They've got a rookie outfielder who hits the ball harder than anyone else in the game and a closer who makes throwing 100 mph look routine. They've rallied from eight runs down to win. They play with emotion and grit and are wildly entertaining.
And here's the thing about the New York Yankees: This is a dangerous team. You can see their confidence growing with every victory, with every baseball sailing over the fence.
Which seems to happen about every 20 seconds. OK, we exaggerate. Maybe we're just caught up in watching this team play baseball.
They're the hottest team in the game, winning 14 of 17, thanks to a nice mixture of, well, everything. Youth. Experience. Pitching. Home runs. All of it was on display in a 12-4 victory over the Orioles on Saturday afternoon at Yankee Stadium.
That one came less than 24 hours after the Yankees won the kind of game that can change a season. In that one, they rallied from deficits of 5-0, 9-1 and 11-4 to beat the Orioles 14-11 in 10 innings.
Special teams win that kind of game, and the Yankees have the best record in the Majors at 15-7, and they lead the Orioles by one game in the American League East. That's the division in which they finished fourth last season and were picked to finish around there again this year.
"We've gotten off to a great start this season, and it's up to us to keep it rolling," left fielder Brett Gardner said.
The Yankees lead the American League in home runs (36) and runs (124). They've got the second-best bullpen in the Majors (2.19 ERA) and a rotation that has been plenty solid enough. During this 14-3 run, they're plus-50 in run differential.
Best of all, they've got a brand new star, the kind that can energize fans and players alike. Rookie outfielder Aaron Judge hit his 10 home run on Saturday, giving him the most ever for a rookie in April.
He may be the kind of player that lifts a franchise and brings people to the ballpark. He doesn't just hit home runs. He hits home runs that people remember. One of the two he clobbered on Friday was clocked off the bat at 119.4 mph, the hardest-hit ball ever tracked by Statcast™.
No fluke there. Statcast™ credits him with seven of the 21 hardest-hit baseballs this season, including -- wait for it ... Nos. 5, 6 and 12.
Maybe that's why Yankees veteran outfielder Matthew Holliday called him among the most talented young players he'd ever seen. Others agree.
"I've said all along if he gets the barrel of the bat to the ball good things are going to happen," Yankees manager Joe Girardi said, "and that's what he's done."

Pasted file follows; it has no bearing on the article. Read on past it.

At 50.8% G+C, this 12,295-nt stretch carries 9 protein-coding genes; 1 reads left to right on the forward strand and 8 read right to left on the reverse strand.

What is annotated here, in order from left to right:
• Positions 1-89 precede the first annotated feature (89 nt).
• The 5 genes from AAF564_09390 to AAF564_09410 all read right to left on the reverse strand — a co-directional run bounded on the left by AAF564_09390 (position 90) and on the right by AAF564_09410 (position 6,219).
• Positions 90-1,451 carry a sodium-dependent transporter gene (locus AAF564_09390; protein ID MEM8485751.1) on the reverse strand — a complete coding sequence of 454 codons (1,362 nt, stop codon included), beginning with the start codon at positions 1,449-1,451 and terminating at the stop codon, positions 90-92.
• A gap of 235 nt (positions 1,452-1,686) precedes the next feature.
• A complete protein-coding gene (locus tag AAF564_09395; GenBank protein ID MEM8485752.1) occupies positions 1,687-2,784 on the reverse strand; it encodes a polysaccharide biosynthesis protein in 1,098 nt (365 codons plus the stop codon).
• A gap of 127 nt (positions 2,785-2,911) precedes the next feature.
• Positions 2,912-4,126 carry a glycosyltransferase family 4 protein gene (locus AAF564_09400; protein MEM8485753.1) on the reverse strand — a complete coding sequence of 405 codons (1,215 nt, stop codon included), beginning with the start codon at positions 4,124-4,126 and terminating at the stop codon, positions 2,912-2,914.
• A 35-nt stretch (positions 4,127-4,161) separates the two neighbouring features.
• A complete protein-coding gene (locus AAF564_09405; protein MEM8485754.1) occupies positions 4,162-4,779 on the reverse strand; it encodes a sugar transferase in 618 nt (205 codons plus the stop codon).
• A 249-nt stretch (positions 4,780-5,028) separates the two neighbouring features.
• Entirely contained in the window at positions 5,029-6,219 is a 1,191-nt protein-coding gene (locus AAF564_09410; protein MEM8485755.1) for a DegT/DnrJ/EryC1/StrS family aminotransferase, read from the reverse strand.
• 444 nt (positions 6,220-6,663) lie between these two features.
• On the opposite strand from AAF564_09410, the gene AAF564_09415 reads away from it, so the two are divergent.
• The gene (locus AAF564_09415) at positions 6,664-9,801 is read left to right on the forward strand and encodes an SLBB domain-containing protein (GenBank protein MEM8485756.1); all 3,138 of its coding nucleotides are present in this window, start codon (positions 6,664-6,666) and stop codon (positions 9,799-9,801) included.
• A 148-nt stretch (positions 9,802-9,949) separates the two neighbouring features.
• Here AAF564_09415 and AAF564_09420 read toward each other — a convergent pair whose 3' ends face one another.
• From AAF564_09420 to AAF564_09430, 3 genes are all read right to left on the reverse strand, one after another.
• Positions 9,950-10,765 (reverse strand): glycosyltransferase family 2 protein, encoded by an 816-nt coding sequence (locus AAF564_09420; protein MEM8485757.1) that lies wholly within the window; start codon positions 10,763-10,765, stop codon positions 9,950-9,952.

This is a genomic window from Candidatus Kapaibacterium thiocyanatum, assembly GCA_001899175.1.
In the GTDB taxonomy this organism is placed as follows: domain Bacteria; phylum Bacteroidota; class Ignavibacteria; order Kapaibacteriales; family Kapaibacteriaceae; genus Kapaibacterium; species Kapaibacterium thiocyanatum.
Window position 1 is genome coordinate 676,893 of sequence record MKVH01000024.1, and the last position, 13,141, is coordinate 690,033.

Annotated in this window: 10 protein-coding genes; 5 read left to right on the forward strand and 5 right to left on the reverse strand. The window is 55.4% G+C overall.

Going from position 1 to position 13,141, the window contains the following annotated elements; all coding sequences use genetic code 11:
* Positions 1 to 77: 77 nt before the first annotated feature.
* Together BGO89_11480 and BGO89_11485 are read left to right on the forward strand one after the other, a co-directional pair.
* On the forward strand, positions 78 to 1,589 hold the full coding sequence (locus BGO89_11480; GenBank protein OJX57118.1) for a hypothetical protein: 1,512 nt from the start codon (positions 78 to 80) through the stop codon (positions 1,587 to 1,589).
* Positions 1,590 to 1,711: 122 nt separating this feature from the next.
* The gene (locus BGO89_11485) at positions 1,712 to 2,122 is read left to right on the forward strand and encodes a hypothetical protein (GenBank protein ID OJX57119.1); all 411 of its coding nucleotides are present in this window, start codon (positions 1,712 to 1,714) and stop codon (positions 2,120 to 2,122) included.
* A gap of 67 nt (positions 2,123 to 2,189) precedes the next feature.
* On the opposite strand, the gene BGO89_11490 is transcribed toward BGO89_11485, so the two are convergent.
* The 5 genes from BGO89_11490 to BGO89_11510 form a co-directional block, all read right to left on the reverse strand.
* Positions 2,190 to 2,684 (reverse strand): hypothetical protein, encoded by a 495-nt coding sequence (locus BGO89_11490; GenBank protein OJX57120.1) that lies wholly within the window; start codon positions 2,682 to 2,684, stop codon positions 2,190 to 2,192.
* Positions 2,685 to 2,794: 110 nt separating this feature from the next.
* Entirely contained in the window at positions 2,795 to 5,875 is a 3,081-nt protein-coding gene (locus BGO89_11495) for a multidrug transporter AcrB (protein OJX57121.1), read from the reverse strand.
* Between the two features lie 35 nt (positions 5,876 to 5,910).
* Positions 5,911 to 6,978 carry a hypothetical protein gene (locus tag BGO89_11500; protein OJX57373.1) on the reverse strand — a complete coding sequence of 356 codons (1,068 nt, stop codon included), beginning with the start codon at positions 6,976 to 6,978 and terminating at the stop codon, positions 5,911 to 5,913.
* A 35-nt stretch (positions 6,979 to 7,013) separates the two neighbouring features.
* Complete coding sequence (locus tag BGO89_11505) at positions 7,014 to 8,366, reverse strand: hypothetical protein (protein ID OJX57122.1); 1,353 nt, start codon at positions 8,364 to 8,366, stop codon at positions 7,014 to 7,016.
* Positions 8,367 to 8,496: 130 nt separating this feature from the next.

It's not just him. This was the season the Yankees planned to transition to their kids while remaining competitive.
And here's what has happened: Three 33-year-olds -- third baseman Chase Headley, center fielder Jacoby Ellsbury and Gardner -- are having renaissance seasons.
And the younger guys, especially second baseman Starlin Castro, have been tremendous.
"We gotta deep lineup, man," said Gardner, who homered twice on Saturday. "There's no easy at-bats."
The Yankees are still uncertain how good their rotation is, but their bullpen is good enough that they only need five or six competitive innings from their starter.
After that Girardi can work the matchups to get the ball to his late-inning guys, Dellin Betances and Albertin Chapman.
Chapman is the guy who throws 100 mph. Actually, 101. Statcast™ has clocked 19 pitches at 101 mph or better this season, and Chapman has thrown 12 of them.
Let's face it, the entire sport is better off when the Yankees are competitive. Will this type of dominant play last? No, probably not. The Yankees will ride this wave as long as it last, and when they hit the inevitable speed bump, they may just be a different team, a more confident team, a team that believes it belongs.
When a team begins a season with uncertain expectations, these first weeks of a season are important as players figure out both their team and one another.
What the Yankees have just about figured out is this: They may be way better than anyone thought.
"You think about where we were a year ago in April [8-14]," Girardi said. "We were really struggling. And you think about where we were the first five games [of this season, 1-4]. We were really struggling.
"So it's good to see were playing a lot better and we need to continue to do it. These are important games."